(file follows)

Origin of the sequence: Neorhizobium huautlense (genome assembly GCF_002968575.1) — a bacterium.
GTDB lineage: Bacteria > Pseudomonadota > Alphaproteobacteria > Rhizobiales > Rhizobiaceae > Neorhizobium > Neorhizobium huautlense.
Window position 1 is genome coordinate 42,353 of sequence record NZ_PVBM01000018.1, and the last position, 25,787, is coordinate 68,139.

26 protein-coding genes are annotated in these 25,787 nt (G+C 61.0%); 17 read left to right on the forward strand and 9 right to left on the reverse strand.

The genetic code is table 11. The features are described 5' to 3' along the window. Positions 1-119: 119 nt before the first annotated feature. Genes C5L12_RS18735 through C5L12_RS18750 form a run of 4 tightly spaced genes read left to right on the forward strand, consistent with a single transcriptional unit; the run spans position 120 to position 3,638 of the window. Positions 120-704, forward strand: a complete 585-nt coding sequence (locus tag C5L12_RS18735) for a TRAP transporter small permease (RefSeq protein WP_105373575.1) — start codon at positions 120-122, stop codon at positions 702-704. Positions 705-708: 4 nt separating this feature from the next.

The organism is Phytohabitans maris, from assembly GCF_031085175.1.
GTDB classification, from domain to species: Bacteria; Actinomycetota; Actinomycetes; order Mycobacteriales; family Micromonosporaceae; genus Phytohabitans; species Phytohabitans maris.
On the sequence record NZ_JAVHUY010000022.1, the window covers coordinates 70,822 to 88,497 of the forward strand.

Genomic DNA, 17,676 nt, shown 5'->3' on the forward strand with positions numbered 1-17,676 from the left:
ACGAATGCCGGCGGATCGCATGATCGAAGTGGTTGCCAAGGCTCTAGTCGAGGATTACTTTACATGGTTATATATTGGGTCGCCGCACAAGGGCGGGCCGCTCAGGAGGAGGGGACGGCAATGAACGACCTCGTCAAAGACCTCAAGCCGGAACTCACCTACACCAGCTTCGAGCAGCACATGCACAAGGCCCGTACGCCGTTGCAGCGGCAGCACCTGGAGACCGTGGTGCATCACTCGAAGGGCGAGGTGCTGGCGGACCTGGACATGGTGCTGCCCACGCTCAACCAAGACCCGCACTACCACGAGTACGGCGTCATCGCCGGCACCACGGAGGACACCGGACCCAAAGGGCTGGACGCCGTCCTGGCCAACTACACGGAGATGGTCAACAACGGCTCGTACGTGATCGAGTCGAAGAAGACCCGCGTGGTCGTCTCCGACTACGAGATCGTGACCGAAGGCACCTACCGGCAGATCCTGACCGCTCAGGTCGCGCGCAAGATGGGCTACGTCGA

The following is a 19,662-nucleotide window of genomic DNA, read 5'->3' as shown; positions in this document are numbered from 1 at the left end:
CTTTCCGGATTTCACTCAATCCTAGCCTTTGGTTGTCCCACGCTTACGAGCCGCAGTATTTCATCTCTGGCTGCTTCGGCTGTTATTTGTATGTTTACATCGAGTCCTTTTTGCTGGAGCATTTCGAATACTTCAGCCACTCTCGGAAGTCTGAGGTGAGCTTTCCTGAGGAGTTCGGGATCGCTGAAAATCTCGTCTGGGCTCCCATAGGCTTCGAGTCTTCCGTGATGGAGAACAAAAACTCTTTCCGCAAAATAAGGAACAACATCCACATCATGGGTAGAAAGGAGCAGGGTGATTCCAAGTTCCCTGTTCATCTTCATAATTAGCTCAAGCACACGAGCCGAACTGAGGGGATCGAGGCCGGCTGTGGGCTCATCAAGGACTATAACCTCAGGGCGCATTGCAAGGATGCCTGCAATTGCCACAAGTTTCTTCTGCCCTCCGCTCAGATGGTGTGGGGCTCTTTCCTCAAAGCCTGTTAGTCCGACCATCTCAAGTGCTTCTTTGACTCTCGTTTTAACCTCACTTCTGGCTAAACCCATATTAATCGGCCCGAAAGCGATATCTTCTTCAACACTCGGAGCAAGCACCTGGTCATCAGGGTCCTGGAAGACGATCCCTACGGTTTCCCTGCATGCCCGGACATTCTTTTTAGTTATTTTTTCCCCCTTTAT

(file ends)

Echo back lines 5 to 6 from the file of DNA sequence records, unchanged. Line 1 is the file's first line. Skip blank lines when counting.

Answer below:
The genetic code is table 11. The features are described 5' to 3' along the window. Positions 1-119: 119 nt before the first annotated feature. Genes C5L12_RS18735 through C5L12_RS18750 form a run of 4 tightly spaced genes read left to right on the forward strand, consistent with a single transcriptional unit; the run spans position 120 to position 3,638 of the window. Positions 120-704, forward strand: a complete 585-nt coding sequence (locus tag C5L12_RS18735) for a TRAP transporter small permease (RefSeq protein WP_105373575.1) — start codon at positions 120-122, stop codon at positions 702-704. Positions 705-708: 4 nt separating this feature from the next.

The organism is Phytohabitans maris, from assembly GCF_031085175.1.